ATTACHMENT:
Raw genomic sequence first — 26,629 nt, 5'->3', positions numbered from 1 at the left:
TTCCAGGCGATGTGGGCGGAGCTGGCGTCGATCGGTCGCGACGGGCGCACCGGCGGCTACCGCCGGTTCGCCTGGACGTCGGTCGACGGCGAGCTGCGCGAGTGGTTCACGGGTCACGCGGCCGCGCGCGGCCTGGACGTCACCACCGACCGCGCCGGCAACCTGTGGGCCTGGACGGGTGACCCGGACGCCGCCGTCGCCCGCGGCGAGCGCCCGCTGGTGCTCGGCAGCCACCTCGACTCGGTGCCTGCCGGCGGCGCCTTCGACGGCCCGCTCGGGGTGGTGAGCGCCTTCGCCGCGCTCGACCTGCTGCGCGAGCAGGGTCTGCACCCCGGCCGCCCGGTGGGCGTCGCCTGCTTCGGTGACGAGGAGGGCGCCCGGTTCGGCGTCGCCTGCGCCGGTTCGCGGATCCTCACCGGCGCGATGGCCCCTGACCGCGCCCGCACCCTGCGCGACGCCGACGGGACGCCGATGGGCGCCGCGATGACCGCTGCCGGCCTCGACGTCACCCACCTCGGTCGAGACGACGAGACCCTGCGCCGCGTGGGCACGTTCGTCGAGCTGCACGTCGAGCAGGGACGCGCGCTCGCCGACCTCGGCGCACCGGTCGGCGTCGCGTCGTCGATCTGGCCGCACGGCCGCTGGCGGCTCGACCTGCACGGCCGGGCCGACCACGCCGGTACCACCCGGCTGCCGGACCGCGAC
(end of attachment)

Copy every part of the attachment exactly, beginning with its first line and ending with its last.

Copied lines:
Raw genomic sequence first — 26,629 nt, 5'->3', positions numbered from 1 at the left:
TTCCAGGCGATGTGGGCGGAGCTGGCGTCGATCGGTCGCGACGGGCGCACCGGCGGCTACCGCCGGTTCGCCTGGACGTCGGTCGACGGCGAGCTGCGCGAGTGGTTCACGGGTCACGCGGCCGCGCGCGGCCTGGACGTCACCACCGACCGCGCCGGCAACCTGTGGGCCTGGACGGGTGACCCGGACGCCGCCGTCGCCCGCGGCGAGCGCCCGCTGGTGCTCGGCAGCCACCTCGACTCGGTGCCTGCCGGCGGCGCCTTCGACGGCCCGCTCGGGGTGGTGAGCGCCTTCGCCGCGCTCGACCTGCTGCGCGAGCAGGGTCTGCACCCCGGCCGCCCGGTGGGCGTCGCCTGCTTCGGTGACGAGGAGGGCGCCCGGTTCGGCGTCGCCTGCGCCGGTTCGCGGATCCTCACCGGCGCGATGGCCCCTGACCGCGCCCGCACCCTGCGCGACGCCGACGGGACGCCGATGGGCGCCGCGATGACCGCTGCCGGCCTCGACGTCACCCACCTCGGTCGAGACGACGAGACCCTGCGCCGCGTGGGCACGTTCGTCGAGCTGCACGTCGAGCAGGGACGCGCGCTCGCCGACCTCGGCGCACCGGTCGGCGTCGCGTCGTCGATCTGGCCGCACGGCCGCTGGCGGCTCGACCTGCACGGCCGGGCCGACCACGCCGGTACCACCCGGCTGCCGGACCGCGAC